Even earlier the author describes the vastly different reactions of two contemporary monarchs, the Yongsheng Emperor of the Great Qing Dynasty and that of France’s mercantilist Sun King Louis XIV.

          You can surely guess which one of them comes out looking better if one considers not allowing one’s subjects to starve to death as something commendable for a monarch to do.

          Obviously the Emperor had a huge palace (usually a whole bunch in fact), tens of thousands of servants and an army, the public officials surely lived rather well, at least the higher ranks, though there was a tendency try and seriously reduce expenses, like the founding Emperor of the Song Dynasty deliberately reducing the size of the imperial palace to a fourth or even sixth of what it had been under the preceding Tang Dynasty as well as regularly trying to reduce taxation, with founding emperors often trying (sometimes with considerable success lasting several generations) to fix the taxrate in place and forbid their successors from ever raising it.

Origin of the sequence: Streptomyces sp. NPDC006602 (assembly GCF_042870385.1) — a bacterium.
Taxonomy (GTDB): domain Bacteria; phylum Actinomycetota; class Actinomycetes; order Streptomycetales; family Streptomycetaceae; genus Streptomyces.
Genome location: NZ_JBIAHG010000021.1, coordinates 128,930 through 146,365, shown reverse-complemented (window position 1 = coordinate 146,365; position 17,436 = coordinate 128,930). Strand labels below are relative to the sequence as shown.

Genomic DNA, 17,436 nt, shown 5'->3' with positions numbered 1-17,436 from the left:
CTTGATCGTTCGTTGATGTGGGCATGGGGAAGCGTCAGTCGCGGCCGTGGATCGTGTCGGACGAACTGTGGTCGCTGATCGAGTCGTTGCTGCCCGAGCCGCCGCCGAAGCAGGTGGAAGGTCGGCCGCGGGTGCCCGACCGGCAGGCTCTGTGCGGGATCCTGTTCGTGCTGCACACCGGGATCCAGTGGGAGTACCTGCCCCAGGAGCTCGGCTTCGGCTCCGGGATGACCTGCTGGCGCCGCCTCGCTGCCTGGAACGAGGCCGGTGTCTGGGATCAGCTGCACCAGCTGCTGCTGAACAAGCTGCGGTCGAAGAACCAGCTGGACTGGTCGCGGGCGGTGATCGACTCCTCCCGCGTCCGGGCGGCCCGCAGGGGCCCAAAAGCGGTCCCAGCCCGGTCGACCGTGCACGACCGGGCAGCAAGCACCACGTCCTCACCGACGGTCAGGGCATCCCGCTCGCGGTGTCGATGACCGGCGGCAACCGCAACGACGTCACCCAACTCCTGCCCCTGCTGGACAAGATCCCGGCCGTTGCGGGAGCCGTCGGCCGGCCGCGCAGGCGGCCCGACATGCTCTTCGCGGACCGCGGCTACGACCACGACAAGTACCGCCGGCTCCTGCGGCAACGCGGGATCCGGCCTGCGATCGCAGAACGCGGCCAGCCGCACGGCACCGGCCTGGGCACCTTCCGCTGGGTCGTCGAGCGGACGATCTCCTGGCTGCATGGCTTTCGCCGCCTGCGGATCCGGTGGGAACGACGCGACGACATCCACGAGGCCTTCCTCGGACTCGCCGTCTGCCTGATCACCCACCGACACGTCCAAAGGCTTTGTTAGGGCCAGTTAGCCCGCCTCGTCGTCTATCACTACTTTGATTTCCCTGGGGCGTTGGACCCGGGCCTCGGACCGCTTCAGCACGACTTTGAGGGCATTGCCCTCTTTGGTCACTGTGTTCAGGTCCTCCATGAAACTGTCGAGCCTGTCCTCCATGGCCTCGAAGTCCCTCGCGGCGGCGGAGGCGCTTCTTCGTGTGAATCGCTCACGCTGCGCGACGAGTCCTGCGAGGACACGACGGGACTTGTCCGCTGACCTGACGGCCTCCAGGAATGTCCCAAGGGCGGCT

In the earlier dynasties a lot of corvee labour was demanded, later ones largely tried replacing it with taxation and actually hiring and paying the workers.

          Slavery actually did exist, but on a comparatively tiny scale.

          The situation of those slaves varied from dynasty to dynasty, largely dependent on the founding emperor’s views on the subject.

          At several points slavery was generally forbidden but usually re-legalized by a new dynasty, especially if that dynasty was founded by conquerors from Central Asia, where arguably it was deeper rooted in nomadic and semi nomadic warrior societies (where capturing slaves was standard procedure in tribal warfare) than in China proper.

          There were occasional utopian experiments with trying to enforce radical economic equality, like under Emperor Wang Mang, an usurper taking over for a while from the Han Dynasty, though they unsurprisingly didn’t last long, such as when the Han were restored after Wang Mang’s death.